For decades, diets that were low in fat and high in carbs were popular. Now the most popular type of diet is shifting to one that is high in protein and fat, but low in carbs. There are a lot of different versions of this diet on the market, from low carb diets, to a no carb diet. While some of them are helpful for some conditions, others are downright dangerous.
The truth is that there is no one diet that’s right for everyone. Everyone’s body is different and needs a different combination of nutrients. That’s why it can be so difficult to find the diet that’s right for you.
If you’ve been questioning whether the no carb diet or very low carb diet is right for you, here’s what you should know about it.
First, it’s important to know that it is essentially impossible to cut carbs completely out of your diet. Carbs exist in most foods in varying amounts and are actually essential for energy production, as well as getting key vitamins and minerals. You shouldn't try to completely cut carbs out of your diet for this reason.
So instead of planning a diet that has absolutely no carbs, in reality, a no carb diet is one that’s just very low in carbohydrates. These diets usually allow between 20 to 50 grams of carbs a day.
Carbohydrates are found in foods like pasta, bread, and sugary foods. After cutting these out, you are left with foods that are mostly fat, protein, and vegetables. There are many different types of low-carb diets, and studies show that they can help with weight loss and general health.
The idea behind the low carb diet is that it deprives the body of the carbohydrates it needs to provide the body with energy. According to this theory, the body then burns stored fat for energy rather than carbs, through a process called ketosis, which helps with weight loss. Fans of this diet also claim that eating low levels of carbs prevent excess from being stored as fat. However, there is limited evidence on the truth of these claims.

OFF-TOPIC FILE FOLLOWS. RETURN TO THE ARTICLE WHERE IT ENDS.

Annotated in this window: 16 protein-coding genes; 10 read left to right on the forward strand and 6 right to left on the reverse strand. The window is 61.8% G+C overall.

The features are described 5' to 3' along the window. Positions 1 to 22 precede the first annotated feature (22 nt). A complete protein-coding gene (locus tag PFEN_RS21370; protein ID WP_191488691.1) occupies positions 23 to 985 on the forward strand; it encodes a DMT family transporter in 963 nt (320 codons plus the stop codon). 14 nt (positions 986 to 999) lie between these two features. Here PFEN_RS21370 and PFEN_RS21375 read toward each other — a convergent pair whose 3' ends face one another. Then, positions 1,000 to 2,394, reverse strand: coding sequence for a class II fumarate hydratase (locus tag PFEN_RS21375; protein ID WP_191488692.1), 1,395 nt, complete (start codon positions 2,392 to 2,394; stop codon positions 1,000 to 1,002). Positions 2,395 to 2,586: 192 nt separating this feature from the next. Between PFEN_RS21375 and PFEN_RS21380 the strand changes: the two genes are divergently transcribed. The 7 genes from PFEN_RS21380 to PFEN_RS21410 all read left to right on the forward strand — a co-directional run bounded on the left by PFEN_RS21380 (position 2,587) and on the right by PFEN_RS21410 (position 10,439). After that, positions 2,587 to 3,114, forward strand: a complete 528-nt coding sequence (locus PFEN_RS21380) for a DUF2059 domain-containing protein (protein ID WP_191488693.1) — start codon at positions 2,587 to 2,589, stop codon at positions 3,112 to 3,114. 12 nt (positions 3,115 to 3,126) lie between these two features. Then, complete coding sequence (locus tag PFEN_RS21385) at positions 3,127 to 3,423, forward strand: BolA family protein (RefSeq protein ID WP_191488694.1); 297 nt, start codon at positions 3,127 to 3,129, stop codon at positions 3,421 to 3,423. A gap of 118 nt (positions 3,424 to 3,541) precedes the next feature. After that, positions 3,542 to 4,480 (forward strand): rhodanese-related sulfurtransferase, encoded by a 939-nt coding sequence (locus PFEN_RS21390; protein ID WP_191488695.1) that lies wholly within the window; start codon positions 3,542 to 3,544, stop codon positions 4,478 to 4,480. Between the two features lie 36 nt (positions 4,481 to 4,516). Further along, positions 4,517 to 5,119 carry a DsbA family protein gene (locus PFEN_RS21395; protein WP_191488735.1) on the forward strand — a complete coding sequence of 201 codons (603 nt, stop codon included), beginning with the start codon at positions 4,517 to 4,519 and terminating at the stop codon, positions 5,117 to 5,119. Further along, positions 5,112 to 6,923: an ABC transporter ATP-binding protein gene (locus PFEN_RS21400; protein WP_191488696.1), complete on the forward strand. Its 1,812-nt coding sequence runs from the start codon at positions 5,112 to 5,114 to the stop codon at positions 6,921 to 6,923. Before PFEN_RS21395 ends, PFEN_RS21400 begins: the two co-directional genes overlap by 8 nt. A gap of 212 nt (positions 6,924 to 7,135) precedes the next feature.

This diet is fairly easy to adjust, so you can tailor it to suit your nutrition needs and your schedule.
Here’s a general guide to how to eat when you’re on this diet:
There are a lot of foods that you will need to avoid when you’re on the no carb diet. Remember to always read a product’s ingredients list before you buy it to check for sugar content and the following additions:
Here are the foods that you need to include in your new diet:
It might be best to avoid the following foods if you are trying to lose weight on this diet, but some low carb diets include these foods in moderation:
You may also want to be careful with cheese and nuts if you are trying to lose weight. They are fairly high-fat, and it is easy to eat too many of them.
No diet is without its risks and drawbacks, and the same is true for the no carb diet.
First, it's always a good idea to talk to your doctor before you make any major changes to your diet. They will be able to suggest variations that will help you avoid side effects or nutritional deficiencies. This diet is not appropriate for children, teenagers, or anyone with kidney disease.
A no carb diet can cause some health problems depending on your body and on the foods you eat. Some common short-term symptoms of a low carb diet include:
This diet is also associated with longer-term health issues such as:
Starting a no carb diet can involve spending a lot of time reading food labels. To make it easier to on yourself, here are some tips that might help.
Some foods are obviously low in carbs, while others could go either way. If you don’t want to spend all of your time reading food labels, then know which foods you can grab and eat fast when you need a quick meal or snack. Write yourself a list to place somewhere in your kitchen.
Likewise, if you wait until you're hungry to plan your meals and snacks, you’re likely to grab whatever foods are easiest. And these could very easily be high-carb snacks. Instead, sit down on the weekend and plan your meals for the week.
Then, prep these meals or snacks to put in the fridge, so you can grab them when you’re in a rush. Some good choices are:
You don’t have to give up all your favorite meals. Some foods can easily be transformed into low carb options with a few changes. Some useful substitutes are:
If you are only going to have a few carbs a day, you want to get the most out of them.
First, there are simple carbs. These are sugars or quickly convert to sugar and give you quick energy. This is the kind found in white sugar, flour, and high fructose corn syrup. These simple carbs are the least healthy. They lead to blood sugar spikes and crashes and contribute to weight gain.
Simple carbs can also be found in fruit, but these sugars are good for you because they are also packed with nutrients, fiber, and come from whole foods. Also, they typically have much less sugar than processed foods and contain complex carbs.